Investments in the power sector are booming as the government has taken initiatives to bridge the deficit in generation, transmission and distribution. During the 11th Five-Year Plan (FYP) period, the government plans to invest Rs1,40,000 crore in the transmission segment—double the investment it made during the 10th FYP. The national grid capacity has been envisaged to increase to over 38,000MW during the 11th FYP—from 14,100MW at the end of the 10th FYP—followed by an increase to around 75,750MW in the 12th FYP period. Besides, the restructured accelerated power development and reform programme (APDRP), which aims to reduce the aggregate transmission & distribution loss to below 15%, envisages an investment of Rs51,577 crore by the end of the 11th FYP. Also, there has been an increase in the investment for the Rajiv Gandhi Grameen Vidyutikaran Yojana (RGGVY) which plans to provide electricity to all rural households over a period of four years.
The investment in transmission is equally distributed between the two segments, namely, transmission lines and substations. However, 30% of the spending on transmission lines and 65% of the spending on substations constitute bought-out items, such as conductors, insulators, transformers and other electrical equipment.
This indicates that 50% of the total investment in transmission will provide the opportunity for JSL and its competitors. The company had a strong order book of over Rs4,030 crore at the end of Q3FY09-10, of which transmission contributes 68% and substation and rural electrification contribute 12% and 20%, respectively. Power Grid Corporation, which is likely to invest Rs55,000 crore in the 11th FYP, would release 30%-35% of the orders. The rest would come from state electricity boards (SEBs) and private-sector players. Some of the key contracts in the company’s fold include Reliance Power’s BOOT (build, own, operate and transfer) project to strengthen the western system and the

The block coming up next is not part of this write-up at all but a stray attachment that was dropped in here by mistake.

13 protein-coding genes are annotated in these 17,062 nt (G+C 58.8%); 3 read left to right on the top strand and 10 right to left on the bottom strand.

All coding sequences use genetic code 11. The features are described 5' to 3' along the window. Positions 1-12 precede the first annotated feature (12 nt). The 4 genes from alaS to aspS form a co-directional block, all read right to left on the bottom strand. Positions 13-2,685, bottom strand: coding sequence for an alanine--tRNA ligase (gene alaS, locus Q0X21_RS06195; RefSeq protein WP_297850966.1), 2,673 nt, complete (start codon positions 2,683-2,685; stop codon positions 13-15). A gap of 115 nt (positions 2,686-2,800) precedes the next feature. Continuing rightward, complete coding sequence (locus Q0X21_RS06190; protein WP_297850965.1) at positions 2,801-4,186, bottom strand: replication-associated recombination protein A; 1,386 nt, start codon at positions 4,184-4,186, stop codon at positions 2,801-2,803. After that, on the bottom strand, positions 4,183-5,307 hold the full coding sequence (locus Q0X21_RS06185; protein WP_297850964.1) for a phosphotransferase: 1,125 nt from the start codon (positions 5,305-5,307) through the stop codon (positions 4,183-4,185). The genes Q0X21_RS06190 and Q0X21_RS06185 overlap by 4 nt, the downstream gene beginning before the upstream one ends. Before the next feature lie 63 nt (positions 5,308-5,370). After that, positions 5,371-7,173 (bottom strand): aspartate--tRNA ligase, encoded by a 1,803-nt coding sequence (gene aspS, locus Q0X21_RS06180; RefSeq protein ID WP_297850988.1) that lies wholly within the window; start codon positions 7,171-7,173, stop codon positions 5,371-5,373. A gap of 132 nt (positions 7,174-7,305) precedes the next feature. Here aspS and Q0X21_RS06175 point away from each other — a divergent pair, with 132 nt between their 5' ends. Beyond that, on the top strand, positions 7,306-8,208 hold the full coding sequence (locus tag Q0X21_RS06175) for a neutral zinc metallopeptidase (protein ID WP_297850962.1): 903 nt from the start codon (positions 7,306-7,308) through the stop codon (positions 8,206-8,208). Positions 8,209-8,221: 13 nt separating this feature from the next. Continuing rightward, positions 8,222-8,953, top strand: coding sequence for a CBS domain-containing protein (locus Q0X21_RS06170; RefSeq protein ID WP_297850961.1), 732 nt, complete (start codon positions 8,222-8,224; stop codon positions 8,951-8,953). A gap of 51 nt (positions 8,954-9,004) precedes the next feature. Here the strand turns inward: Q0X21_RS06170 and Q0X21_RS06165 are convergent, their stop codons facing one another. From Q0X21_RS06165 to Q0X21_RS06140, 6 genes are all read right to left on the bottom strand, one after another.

Rs833-crore order from the Maharashtra State Electricity Distribution Company (MSEDCL) won jointly with Areva T&D. It has bid for a BOOT project floated by RRVPNL (Rajasthan Rajya Vidyut Prasaran Nigam), along with SREI Finance, and is also bidding for a similar project in Haryana. It is also increasingly taking up BOOM (build, own, operate and maintain) projects.
While business volumes and topline growth would not be a problem, the business is capital-intensive. The problem with businesses like these is the modest return on equity (RoE). JSL’s RoE is 19%. Its operating margin is also low, at 11%. The market-cap to sales and operating profit are 0.72 and 6.3, respectively. So, timing the stock purchase is the key. Buying it around Rs150 may be safe.
Chromatic India Limited (Rs75)
Chromatic India is in the business of manufacturing and trading of SO (spirooxazine) dyes and chemicals. The company’s product line includes eco-friendly reactive dyes for cotton, viscose, polynosic and other cellulosic fabrics. The company’s financials are shady. In the March and June 2009 quarters, it posted sales of Rs1.35 crore and Rs1.55 crore and an operating loss of Rs30 lakh and Rs6 lakh, respectively. Surprisingly, in the September and December 2009 quarters, the company posted sharply higher sales of Rs4.28 crore and Rs5.80 crore and operating profit of Rs28 lakh and Rs33 lakh, respectively. What about the stock? Between 19 November 2009 and 15 February 2010, the stock has shot up 497%. What’s cooking?
Capital goods and infrastructure-related stocks made decent gains in a volatile market
Gainers: Shriram Transport Finance Company (up 4%) allotted 116.58 lakh equity shares to qualified institutional buyers (QIBs) for an aggregate sum of Rs583.86 crore, resulting in a dilution of around 5.2% stake. IVRCL Infrastructures & Projects (up 2%) has received a contract from National Highways...